In his letter to the Galatians, the Apostle Paul quotes Deuteronomy 21:23 when he said, “Cursed is everyone who is hung on a pole.” In some of your Bible translations the passage in Deuteronomy says, “Anyone who is hung on a tree is under the curse of God.”
Literally and historically, a pole was that on which bodies were impaled. It was a form of execution for many years in the Ancient Near East – in Persia, Assyria, as well as among the Greeks and Romans. Generally, a person was executed, and then the corpse was impaled and displayed on a pole in public view. The denunciation of evil (a “curse”) was displayed for all to see. However, by law, the Jews did not participate in this form of brutality.
In the NT, Paul uses the word to mean the cross on which Jesus died. In the first century AD, crucifixion on a cross was a brutal Roman practice, used as a form of execution for the most dangerous criminals, for slaves, and those guilty of high treason. It was a form of military and political punishment. The practice was so heinous that the gruesome details of the crucifixion are not mentioned in any of our NT accounts. And because the Jews were not allowed to implement this form of execution, they had to secure the Roman military to do it for them, after they unjustly “tried” Jesus three times.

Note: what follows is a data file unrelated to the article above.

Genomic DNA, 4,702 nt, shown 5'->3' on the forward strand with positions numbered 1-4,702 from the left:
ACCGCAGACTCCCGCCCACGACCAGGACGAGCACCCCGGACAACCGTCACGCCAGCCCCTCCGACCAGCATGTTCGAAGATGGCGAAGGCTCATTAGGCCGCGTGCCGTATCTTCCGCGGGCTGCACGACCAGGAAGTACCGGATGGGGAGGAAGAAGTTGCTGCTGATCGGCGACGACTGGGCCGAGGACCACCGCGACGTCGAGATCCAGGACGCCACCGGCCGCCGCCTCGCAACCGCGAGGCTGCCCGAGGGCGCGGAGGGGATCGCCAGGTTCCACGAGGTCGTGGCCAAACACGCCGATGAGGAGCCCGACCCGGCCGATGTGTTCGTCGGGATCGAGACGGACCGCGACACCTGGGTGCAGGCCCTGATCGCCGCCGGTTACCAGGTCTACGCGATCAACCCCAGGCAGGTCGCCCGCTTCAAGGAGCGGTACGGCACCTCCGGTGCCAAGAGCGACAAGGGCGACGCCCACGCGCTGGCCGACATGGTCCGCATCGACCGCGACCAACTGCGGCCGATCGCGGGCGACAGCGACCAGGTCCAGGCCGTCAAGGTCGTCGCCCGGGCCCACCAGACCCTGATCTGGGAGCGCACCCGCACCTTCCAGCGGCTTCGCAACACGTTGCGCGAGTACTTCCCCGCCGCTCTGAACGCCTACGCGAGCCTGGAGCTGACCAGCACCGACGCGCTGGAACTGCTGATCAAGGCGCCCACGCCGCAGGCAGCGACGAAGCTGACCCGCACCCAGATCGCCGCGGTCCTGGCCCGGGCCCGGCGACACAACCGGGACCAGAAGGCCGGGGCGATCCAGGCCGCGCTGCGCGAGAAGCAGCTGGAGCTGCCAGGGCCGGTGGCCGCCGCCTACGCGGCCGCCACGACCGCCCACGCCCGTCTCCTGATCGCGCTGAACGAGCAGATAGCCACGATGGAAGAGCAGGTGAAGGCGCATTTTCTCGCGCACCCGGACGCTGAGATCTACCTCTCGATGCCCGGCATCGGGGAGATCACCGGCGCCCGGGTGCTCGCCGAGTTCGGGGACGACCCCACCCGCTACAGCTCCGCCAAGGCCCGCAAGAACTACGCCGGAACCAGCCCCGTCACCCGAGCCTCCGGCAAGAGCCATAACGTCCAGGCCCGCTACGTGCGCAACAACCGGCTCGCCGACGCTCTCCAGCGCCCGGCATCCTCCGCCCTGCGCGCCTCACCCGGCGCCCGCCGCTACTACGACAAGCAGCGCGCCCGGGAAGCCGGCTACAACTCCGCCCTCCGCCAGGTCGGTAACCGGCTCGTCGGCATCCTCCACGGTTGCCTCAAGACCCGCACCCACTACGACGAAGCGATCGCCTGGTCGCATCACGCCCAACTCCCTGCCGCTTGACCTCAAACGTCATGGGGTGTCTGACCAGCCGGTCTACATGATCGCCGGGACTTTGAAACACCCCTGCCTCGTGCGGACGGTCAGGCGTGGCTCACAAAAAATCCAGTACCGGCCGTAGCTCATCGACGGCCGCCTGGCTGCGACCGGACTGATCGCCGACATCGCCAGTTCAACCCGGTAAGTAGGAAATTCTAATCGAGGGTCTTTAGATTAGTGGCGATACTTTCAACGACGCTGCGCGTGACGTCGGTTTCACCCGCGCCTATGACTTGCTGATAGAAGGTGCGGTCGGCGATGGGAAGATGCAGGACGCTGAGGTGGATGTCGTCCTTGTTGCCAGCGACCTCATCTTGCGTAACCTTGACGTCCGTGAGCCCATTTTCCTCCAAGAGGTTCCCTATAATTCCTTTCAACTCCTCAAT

Ironically, the cross of Jesus, the means of cruel torture, death and injustice, is now a symbol of redemption and life. The Apostle Peter said, “He bore our sins in his body on the cross, so that we might die to sin and live to righteousness.” The prophet Isaiah said, “Surely he took up our pain and bore our suffering…he was pierced for our transgressions, he was crushed for our iniquities; the punishment that brought us peace was on him, and by his wounds we are healed” (1 Pet 2:24; Isa 53:4-5).
Redemption means freedom from slavery to sin and death; Christ redeemed us to give us eternal life. The vertical bar of the cross represents our relationship with the Almighty God through Christ. The horizontal bar represents our relationships with one another. Can you even imagine the pain suffered by Jesus, scourged and bleeding, who had to carry his crossbar to Golgotha on his own shoulders? The two bars are intertwined together, just as our relationships with one another are secured by the One who died on the cross for us.
Perhaps the most paradoxical day on the Christian calendar, “Good Friday” was a day of torment and death in the eyes of the world. Nevertheless, to Christians, it is “good” because the incredible, sacrificial death of Jesus is a gift to us of indescribable love, restoration and surrender.
Today, are you filled with gratitude for what Jesus did on the cross for you and for me? Can we sincerely love one another, because he first loved us enough to go to the cross and die for us?
In spite of the pain and suffering in Ukraine, in our own families and in our own neighborhoods, may you have a blessed Easter morning, remembering that Jesus conquered death, even death on the cross.
Grace and peace.